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Online Airline Management Simulation
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Author Topic: Questions about basic playing rules  (Read 1302 times)

Offline Tha_Ape

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Re: Questions about basic playing rules
« Reply #20 on: March 21, 2019, 09:33:00 PM »
The A380 does the job. The A340-500HGW as well. Just got to pick the right one depending on the demand and competition.
But, most of all, pick the plane that suits the majority of your demand, not only 2 or 3 prestigious routes.
Last GW#2, some alliance fellow based in Australia used a combination of 737, A330 and A380. Did wonders, always sticking to the top 20. Because above 8000nm he was unopposed and the demand was high enough, his A380 were all filled up to the brim, printing loads of cash.

But do your fleet structure, cashflow, profile, etc. allow some space to such an expensive bird? You need to check. But usually, ULH is the last area in which one expands.

Now, about your potential new base. It depends how well your competitors is doing. What do you call "well established"? covering all the demand doesn't mean he's doing well. How much cash does he have in reserve? What is his cashflow? His margin? What kind of fleet does he operate? How well done is his scheduling?
The basic idea would be to go first on the routes where there's clearly money to make: either he serves it with a bird you can undercut (you beat him with frequency) or he doesn't covers the whole demand, or you go for routes he does not fly yet (too far away for his fleet).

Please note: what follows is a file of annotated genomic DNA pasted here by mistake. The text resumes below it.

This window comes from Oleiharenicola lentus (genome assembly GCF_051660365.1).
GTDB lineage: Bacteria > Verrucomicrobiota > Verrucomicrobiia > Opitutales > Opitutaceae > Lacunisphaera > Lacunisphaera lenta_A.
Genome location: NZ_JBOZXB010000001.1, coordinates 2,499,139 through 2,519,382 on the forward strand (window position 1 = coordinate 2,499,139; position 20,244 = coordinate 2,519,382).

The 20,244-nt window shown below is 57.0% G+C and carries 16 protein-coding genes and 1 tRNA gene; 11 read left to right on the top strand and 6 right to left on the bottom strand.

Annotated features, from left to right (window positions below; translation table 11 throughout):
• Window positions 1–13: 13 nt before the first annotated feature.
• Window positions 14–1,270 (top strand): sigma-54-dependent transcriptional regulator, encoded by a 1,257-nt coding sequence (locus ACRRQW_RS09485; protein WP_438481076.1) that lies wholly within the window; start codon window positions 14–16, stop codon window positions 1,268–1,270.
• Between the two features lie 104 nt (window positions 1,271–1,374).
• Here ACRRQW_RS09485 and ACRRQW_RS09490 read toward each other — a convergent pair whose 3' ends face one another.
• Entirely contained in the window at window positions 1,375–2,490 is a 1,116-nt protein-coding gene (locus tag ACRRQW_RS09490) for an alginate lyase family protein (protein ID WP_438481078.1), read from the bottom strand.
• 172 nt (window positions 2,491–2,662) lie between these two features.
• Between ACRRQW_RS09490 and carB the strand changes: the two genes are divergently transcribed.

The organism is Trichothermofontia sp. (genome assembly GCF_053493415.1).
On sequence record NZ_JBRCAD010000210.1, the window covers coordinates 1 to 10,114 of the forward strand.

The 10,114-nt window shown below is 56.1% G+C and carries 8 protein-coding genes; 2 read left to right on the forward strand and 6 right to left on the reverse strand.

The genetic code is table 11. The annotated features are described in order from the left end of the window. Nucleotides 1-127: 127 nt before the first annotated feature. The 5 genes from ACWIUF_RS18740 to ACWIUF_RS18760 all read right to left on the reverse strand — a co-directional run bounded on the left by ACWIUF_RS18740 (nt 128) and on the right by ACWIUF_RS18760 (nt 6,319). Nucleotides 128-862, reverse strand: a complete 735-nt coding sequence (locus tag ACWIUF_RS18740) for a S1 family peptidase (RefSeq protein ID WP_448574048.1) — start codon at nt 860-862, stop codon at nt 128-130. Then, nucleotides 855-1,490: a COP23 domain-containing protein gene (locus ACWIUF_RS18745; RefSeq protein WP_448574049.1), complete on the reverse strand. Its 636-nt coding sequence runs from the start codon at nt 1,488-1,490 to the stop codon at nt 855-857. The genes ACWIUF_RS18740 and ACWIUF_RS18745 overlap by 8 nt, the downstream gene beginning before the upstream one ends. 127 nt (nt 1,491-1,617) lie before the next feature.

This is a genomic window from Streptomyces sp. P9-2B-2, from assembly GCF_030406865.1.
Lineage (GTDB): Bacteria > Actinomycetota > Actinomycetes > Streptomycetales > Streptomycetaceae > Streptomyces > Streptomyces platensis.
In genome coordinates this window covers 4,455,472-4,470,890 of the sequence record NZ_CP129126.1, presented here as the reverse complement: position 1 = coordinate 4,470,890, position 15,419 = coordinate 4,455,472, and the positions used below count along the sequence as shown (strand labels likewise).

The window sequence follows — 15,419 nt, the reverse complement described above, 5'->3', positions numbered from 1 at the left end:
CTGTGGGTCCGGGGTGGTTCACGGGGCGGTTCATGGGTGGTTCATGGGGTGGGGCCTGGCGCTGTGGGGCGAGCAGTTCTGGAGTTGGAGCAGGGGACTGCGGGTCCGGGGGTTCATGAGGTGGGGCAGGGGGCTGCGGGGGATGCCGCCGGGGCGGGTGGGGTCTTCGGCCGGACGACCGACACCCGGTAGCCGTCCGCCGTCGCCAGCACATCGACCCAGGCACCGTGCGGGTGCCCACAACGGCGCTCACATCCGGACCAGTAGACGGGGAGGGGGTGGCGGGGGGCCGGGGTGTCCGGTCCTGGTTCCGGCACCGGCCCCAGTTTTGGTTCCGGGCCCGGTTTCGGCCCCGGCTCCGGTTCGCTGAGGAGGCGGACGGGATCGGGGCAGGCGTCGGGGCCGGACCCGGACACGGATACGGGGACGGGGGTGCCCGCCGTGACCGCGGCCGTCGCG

You'll always have more chance, at least initially, on thicker routes. But spread your apples, check what counter-attack he might put up, etc.

Online Infinity

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Re: Questions about basic playing rules
« Reply #21 on: March 22, 2019, 11:08:25 PM »
Firstly, thank you all for the answers
I just have two last questions, someone mentioned Ultra Long Haul working from Sydney, but my issue there are planes, lets imagine I wanted to run a LHR route, which I did last time, I needed a 777-200LR with a specific engine to do so, or a 777-8X with a different from default configuration to do so or are there any other planes that can make the direct flight?


The 77L with increased weight is the only sensible choice for ultra long haul from Australia. All other options (A380 or A340-500HGW) have limitations with range/payload on certain routes and also have worse economics, so they turn into a bomb if a competitor moves in with 77L.

Gunsmoke

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Re: Questions about basic playing rules
« Reply #22 on: March 23, 2019, 03:54:26 AM »
There is only way - frequency. Say there is 2000 demand and there are 20xAirbus A321 (say 200 seats for easy math) covering the route. 2000/20 planes means each plane gets 100 pax. 200 seats per plane, so 50% load factor.

The only way to attack this is frequency, so put 20x daily Embrear's on the route (50 seats each for easy math). Still 2000 demand, but now there are 40 aircraft daily. 2000/40 = 50 pax/plane. So the 200 seat Airbus's are now 25% LF, and your 50 seat EMBs are 100% LF!

In the end if they are established and making money they can by and large ignore you as you do the monkey business above. You're like a Jack Russell yipping and yapping and dancing around. They're the big dog and will snooze on. The other way is wear them out. Things like seat, price etc swing LF by a few percent up and down, but no more than that.

Lets say you're both flying an A321 on the route, but player A has 100CI, 30% off fares, lux seating,brand new planes. Player B has 10CI, default fares, std seating, 20 year old Airbus's. I'd expect A to have about 54% of the route and player B 46%.

The above works on LH as well. If they're flying a 747, fly 2x787s. Same for cargo. If there's an MD11F, fly 2x757PFs